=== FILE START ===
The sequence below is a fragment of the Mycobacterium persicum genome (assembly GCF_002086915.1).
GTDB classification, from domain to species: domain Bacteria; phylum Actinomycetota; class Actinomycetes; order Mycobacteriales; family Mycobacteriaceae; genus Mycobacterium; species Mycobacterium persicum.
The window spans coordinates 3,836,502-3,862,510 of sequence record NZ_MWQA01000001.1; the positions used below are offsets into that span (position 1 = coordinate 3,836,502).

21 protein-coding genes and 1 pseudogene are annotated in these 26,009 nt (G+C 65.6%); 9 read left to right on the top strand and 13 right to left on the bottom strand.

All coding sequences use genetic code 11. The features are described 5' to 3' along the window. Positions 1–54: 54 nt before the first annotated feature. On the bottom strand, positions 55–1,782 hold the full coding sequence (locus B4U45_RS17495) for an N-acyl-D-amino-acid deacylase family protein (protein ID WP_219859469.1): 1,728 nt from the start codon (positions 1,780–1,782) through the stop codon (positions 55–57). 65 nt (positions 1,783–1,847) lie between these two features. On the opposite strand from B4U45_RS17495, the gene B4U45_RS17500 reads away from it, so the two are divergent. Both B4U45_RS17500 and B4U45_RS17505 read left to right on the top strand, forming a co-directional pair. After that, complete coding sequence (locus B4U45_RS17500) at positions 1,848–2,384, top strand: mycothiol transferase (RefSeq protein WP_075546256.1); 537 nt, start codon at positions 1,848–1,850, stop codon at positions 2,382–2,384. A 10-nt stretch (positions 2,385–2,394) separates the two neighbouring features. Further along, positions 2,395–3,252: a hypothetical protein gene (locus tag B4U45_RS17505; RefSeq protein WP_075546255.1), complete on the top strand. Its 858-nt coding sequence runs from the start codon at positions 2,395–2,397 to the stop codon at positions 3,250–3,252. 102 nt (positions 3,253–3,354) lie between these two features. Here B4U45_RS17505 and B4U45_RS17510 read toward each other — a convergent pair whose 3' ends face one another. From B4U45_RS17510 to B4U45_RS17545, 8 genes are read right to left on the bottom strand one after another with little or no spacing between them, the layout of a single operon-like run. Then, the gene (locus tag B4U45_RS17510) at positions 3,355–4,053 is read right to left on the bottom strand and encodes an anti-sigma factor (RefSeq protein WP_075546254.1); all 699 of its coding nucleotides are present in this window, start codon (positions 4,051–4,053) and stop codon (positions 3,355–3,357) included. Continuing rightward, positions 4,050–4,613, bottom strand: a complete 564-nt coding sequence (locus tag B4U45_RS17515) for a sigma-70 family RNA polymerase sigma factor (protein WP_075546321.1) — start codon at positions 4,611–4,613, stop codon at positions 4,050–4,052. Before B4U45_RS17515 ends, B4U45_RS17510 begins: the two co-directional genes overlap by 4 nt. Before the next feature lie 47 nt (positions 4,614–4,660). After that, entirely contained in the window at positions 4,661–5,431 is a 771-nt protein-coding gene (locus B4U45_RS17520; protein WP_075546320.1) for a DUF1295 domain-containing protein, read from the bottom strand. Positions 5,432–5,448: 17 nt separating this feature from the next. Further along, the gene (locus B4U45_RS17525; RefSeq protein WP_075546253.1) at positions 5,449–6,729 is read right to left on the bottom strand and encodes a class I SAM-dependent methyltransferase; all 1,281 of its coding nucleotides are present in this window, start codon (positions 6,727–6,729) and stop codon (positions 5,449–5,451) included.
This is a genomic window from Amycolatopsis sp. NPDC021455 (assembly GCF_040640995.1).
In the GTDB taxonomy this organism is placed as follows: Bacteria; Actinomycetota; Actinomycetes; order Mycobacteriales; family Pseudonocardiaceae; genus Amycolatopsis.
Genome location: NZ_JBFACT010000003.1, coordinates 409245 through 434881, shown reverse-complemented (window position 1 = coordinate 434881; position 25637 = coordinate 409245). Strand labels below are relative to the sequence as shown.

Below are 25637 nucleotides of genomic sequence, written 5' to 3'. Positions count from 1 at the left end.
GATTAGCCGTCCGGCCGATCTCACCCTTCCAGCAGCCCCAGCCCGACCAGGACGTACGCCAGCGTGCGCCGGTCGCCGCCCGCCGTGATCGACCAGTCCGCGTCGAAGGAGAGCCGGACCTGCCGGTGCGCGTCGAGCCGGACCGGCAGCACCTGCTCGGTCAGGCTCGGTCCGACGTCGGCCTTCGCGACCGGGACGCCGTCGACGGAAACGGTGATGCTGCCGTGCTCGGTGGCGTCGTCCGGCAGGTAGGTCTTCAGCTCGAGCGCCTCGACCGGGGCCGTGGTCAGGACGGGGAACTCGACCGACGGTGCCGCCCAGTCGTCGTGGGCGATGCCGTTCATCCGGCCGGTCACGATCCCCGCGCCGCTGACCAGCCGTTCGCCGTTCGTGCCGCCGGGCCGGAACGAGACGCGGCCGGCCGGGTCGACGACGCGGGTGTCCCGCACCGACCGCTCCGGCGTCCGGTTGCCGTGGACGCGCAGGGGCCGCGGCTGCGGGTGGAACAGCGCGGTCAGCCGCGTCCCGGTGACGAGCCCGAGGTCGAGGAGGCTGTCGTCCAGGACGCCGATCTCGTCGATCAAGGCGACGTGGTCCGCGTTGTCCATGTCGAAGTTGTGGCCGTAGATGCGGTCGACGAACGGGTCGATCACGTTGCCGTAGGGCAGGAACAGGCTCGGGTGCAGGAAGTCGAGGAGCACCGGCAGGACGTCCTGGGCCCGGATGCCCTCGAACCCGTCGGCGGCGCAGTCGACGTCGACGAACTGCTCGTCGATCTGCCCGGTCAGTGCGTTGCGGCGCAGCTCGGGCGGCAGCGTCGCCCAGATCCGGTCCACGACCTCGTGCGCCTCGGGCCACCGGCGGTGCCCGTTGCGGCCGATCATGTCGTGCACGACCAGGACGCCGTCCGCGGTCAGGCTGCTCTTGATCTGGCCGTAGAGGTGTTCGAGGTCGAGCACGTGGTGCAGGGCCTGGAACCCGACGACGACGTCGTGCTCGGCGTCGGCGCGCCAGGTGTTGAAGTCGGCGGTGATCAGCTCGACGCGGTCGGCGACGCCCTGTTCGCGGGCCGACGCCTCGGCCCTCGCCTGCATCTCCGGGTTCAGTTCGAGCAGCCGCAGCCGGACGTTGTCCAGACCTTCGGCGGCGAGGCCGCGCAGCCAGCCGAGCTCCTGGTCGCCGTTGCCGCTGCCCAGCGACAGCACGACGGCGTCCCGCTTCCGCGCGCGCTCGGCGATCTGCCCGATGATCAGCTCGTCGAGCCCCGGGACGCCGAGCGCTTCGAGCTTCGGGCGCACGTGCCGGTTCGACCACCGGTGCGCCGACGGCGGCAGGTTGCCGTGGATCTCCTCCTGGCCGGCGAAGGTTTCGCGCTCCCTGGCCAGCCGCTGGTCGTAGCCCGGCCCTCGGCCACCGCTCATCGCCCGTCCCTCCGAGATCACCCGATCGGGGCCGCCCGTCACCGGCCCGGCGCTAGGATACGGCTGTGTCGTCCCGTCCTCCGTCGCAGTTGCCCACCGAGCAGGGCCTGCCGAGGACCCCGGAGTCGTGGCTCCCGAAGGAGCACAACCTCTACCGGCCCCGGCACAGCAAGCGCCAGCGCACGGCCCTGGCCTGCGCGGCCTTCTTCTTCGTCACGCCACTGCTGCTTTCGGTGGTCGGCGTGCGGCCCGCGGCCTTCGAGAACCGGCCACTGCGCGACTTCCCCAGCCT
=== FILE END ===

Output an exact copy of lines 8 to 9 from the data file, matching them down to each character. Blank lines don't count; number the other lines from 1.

Genome location: NZ_JBFACT010000003.1, coordinates 409245 through 434881, shown reverse-complemented (window position 1 = coordinate 434881; position 25637 = coordinate 409245). Strand labels below are relative to the sequence as shown.

Below are 25637 nucleotides of genomic sequence, written 5' to 3'. Positions count from 1 at the left end.